Sunday, 15 January 2012
Day 15 –– Tears For Fears - Head Over Heels
Songs From The Big Chair is my favourite pop album of the 1980s and Head Over Heels is one of the great songs from that album.
I was living in a bedsit at the time in South Manchester and had a kind of crazy social life. During the week I hung out with mates from work – usually in the pub – and at weekends I commuted to Harlow, via London, to see W.
I wasn’t settled yet; I still had the mind-set of a student and found myself enjoying crazy nights and then going to work with a hangover.
I soon realised that I couldn’t keep this up, particularly when one of my work colleagues remarked that I “stank like a brewery”. I wasn’t the only one – but it did make me realise that the excesses of my student days simply didn’t fit snugly with the demands of my company.
I cut down considerably and learned to drive.
Nobody in my working class family had ever been behind the wheel of a car so that was another first. I had lessons every Friday lunchtime with an old guy who used to bellow “mirror mirror mirror” every time I made a manoeuvre. It drove me round the bend and I had to bite my tongue to stop myself telling him to shut up (thankfully I was becoming a nicer person).
I passed my test first time and was absolutely delighted. My driving instructor was equally elated and chalked me up as yet another success. He wouldn’t let me drive back home so he did the honours – and when a set of traffic lights turned red, he shouted “MIRROR MIRROR MIRROR”. I burst out laughing when he said “I do that in my sleep!”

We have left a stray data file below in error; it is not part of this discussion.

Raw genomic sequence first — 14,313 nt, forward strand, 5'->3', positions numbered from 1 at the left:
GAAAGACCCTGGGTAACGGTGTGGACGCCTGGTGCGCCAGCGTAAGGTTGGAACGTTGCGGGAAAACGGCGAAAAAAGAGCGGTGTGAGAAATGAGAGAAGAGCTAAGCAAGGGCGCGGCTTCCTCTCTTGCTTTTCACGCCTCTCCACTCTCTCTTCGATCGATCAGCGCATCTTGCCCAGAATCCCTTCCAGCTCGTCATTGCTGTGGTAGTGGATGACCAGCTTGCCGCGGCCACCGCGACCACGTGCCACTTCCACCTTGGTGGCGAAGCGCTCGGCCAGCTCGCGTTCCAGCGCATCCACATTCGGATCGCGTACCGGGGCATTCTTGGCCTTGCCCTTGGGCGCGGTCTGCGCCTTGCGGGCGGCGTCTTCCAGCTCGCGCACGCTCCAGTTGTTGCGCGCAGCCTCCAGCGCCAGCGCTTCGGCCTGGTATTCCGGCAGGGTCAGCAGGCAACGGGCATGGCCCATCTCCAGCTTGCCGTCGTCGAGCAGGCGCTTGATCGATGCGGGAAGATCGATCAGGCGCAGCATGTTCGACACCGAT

My bedsit was a strange place; it was a room in a big house in Fallowfield, owned by a rather strange professor who worked at Manchester University. He was a really eccentric guy and often woke me up at 3 am playing his piano.
He always wanted me to hand over the rent in person, too – so he could “have a chat” with me. And those chats were very peculiar. For example, he was convinced that there was a pervert dumping elastic bands on the door step.
“I don’t know what this madman is doing,” he would say. “Every day, more elastic bands. What is going on?”
I didn’t have the heart to tell him that it was the postman; I chose to let him have an unexplained mystery in his life.
Worse, he did not like the idea of people who weren’t married, living or sleeping together. He actually said to me:
“If I catch you with a woman in your room at night, I shall throw you out.”
I was 23 years old for God’s sake.
When W came up to Manchester, I had to sneak her in and then sneak her out again in the morning. One time, he saw us coming in on a Sunday morning and asked W where she was staying: “With my sister in Fallowfield” she lied. She doesn’t even have a sister.
I often wonder why I stayed in that bedsit for so long – I would have been much happier in a shared house. I think the main reason was because I was broke – the rent was really cheap.
The money from work was good but I had to pay off an overdraft from my days as a student; I spent a lot of the bank’s money funding my trip around Europe and had to pay the price. The bank were furious until they discovered my job offer; and then they changed back from evil Mr Hyde into kindly Dr Jekyll – mainly because they saw an opportunity to do what banks do best – squeeze more money out of me.
I didn’t mind.
It took a while to pay off the bank’s “kind loan” but when I had paid off that last monthly instalment I decided that I needed to sort myself out.
Living in a cheap bedsit with a mad landlord seemed like a good idea – and it would have been had I not had to commute to London every fortnight to see W.
I wondered just how long that could last.
Looking back it was typical; I’d spent years trying to get a girlfriend and then, when I finally managed it, she lived over 200 miles away.